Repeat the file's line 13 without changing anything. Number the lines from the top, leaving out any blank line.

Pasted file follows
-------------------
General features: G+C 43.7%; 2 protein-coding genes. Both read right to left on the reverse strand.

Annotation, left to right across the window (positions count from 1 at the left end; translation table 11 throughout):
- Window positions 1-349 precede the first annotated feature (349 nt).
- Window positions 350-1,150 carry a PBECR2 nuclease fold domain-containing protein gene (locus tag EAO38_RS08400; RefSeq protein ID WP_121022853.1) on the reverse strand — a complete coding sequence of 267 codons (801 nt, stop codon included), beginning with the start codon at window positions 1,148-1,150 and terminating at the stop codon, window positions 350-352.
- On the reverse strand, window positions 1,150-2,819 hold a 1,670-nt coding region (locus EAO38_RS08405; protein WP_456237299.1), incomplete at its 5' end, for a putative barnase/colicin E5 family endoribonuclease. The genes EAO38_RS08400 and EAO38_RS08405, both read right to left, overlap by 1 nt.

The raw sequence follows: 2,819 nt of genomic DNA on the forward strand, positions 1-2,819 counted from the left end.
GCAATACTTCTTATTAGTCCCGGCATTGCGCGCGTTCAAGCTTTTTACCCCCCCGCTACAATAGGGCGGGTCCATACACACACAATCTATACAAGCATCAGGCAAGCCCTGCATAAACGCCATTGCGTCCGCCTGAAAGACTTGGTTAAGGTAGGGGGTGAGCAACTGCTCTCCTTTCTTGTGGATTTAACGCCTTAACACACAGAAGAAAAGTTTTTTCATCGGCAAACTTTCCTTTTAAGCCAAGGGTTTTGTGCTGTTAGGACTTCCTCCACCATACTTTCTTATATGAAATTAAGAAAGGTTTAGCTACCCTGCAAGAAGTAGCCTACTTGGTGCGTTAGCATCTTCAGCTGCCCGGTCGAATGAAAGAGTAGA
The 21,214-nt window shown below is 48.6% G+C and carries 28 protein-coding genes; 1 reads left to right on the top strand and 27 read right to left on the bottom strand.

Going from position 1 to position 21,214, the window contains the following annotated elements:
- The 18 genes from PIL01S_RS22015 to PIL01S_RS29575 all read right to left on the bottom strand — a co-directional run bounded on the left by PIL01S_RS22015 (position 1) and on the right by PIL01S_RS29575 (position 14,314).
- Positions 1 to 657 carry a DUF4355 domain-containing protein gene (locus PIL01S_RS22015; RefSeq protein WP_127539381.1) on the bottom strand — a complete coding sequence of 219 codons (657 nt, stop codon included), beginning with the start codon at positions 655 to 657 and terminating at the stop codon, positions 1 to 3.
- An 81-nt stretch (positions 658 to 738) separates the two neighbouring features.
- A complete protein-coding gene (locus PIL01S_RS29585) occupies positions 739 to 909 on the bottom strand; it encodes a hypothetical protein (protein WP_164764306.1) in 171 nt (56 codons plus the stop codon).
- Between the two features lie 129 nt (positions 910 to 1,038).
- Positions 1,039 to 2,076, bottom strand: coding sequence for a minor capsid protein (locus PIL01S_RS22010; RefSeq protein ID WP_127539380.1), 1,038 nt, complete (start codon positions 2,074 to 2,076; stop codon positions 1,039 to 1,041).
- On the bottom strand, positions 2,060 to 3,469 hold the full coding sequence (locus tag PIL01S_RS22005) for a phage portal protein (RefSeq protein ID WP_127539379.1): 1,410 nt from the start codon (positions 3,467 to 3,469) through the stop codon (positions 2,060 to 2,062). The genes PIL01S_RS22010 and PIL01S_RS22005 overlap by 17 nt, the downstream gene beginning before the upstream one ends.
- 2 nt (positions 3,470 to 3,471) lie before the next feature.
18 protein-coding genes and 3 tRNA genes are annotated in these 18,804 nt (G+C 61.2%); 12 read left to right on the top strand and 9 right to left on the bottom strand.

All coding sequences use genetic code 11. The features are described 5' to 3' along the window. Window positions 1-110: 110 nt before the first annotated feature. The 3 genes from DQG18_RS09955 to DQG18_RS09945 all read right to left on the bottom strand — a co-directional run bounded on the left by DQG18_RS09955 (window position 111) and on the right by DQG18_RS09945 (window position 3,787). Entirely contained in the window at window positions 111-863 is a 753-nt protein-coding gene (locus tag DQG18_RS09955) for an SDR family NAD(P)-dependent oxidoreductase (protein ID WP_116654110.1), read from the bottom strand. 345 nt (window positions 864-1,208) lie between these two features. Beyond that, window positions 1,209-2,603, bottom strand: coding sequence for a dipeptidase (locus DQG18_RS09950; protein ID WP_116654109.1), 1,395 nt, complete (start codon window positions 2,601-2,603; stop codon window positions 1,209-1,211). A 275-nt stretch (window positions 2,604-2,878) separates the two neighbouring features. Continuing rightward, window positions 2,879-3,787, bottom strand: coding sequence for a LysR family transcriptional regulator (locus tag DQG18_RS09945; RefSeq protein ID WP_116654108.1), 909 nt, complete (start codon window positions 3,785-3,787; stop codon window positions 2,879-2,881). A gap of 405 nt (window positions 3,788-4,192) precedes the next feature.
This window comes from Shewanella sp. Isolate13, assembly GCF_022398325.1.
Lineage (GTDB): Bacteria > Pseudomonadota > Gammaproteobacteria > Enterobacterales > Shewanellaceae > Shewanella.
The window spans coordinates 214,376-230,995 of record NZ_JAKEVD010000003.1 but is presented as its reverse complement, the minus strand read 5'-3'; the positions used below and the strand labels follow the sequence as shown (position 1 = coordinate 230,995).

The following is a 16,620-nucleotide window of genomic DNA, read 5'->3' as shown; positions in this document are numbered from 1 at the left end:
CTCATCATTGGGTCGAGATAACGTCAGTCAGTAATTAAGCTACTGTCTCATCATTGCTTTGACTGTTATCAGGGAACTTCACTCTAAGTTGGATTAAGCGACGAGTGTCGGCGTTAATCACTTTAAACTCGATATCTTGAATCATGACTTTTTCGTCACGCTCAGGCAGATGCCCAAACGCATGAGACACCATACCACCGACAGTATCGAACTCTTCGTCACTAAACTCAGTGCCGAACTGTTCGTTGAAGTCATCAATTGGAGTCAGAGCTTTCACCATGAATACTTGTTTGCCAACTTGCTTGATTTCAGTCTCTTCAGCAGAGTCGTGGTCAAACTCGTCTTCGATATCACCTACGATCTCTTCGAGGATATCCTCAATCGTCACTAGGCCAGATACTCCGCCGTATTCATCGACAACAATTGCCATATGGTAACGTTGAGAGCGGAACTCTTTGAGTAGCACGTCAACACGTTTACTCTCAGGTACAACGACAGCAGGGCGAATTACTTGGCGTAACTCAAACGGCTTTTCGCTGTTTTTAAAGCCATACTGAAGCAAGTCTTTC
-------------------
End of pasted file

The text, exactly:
- A complete protein-coding gene (locus PIL01S_RS29585) occupies positions 739 to 909 on the bottom strand; it encodes a hypothetical protein (protein WP_164764306.1) in 171 nt (56 codons plus the stop codon).